Tag Archives: Dharmasota Chakra

Technique #3: Chakra Stimulation

Question: You just referred to the Sugata-garbha; you also mention in Dhyana Technique #3, or the Chakra Stimulation Technique, that the Sugata-garbha Chakra is the “seat of knowledge from which the subtle energy flow of Unborn Light Reiki empowers one to remain balanced and focused in the Recollective Resolve…and that its quality is one of Primordial, maternal joy.” Are you saying then, in reference to the conclusion of the Binzuru-Ho Technique that one is actually merging with this Chakra in order to effectively stifle the agitation of the skandhas, much like a mother would quieten a troubled child? read more

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Second Scrutiny


After the exorcism Vairocana faded from view as Mahasiddha Acintapa experienced a fine spiritual vibration in his throat; Amitābha Buddha emerged from his Dharmasota (throat) Chakra and appeared on an expanding eight-petalled lotus; he addressed the assembly thus:  read more

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The Land of the Setting Sun: Bardo 3, Amitabha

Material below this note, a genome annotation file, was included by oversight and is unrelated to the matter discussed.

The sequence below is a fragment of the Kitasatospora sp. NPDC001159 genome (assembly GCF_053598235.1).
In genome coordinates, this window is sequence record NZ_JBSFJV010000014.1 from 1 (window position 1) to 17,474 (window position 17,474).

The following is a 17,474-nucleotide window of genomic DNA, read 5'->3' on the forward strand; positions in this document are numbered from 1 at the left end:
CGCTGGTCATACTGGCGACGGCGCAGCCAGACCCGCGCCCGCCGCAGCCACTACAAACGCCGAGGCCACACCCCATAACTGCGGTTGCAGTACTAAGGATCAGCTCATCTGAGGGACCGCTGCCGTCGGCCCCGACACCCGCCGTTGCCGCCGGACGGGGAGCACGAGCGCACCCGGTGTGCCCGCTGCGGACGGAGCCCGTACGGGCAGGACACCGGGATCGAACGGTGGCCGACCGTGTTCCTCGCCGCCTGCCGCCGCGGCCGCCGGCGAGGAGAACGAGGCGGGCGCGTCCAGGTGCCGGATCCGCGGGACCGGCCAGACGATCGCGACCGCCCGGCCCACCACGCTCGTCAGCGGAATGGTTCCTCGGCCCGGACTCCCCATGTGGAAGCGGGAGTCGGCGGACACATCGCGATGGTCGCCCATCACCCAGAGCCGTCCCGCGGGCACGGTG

Of the Five Dhyani Buddhas, the one that stands out prominently in terms of popular-following and devotion is Amitabha Buddha. Tradition asserts that Bodhisattva Dharmakara proclaimed that when he attained Buddhahood (Amida Buddha), that anyone who should call upon his name would achieve entrance into his Western Pure Land Province. His mantra (one popular variable being Namu Amida Butsu that is mantra-like [constant repetition]] in scope) chanted by untold numbers throughout the millennia, intoned frequently assures salvific union with Amida’s Buddha-land. The mantra is a wonderful medium to enter into this union; the corresponding Chakra is the Dharmasota (see Bardo 1 part 5, for breakdown of the Chakras as seen in Light of the Unborn), or throat Chakra. This makes perfect sense since it is the location through which actual intonation occurs. One difference, though, it terms of the Dharmasota realization is that this is activated through the sound (Parato ghosa) of deathlessness; so the actual “intonation is symbolic” of a greater-realization—meaning not heard in the conventional sense of hearing, but rather ineffably experienced in the very Heart of Suchness—and is not, “in itself”, the Source of the salvific-grace. There is a real source of consternation here since it is automatically assumed that even just lazily uttering Amida’s name is all one need do to achieve liberation from samsara. Dietrich Bonhoeffer would refer to this as “Cheap Grace”—without that cost of disciplined discipleship. A Lankavatarian understanding would concur with Bonhoeffer. Liberation from the cursed and diurnal Wheel of Samsara is not assured through some cheap-trick of the vocal-chords, but rather a disciplined assent through a ten-fold stage of Mind development. read more

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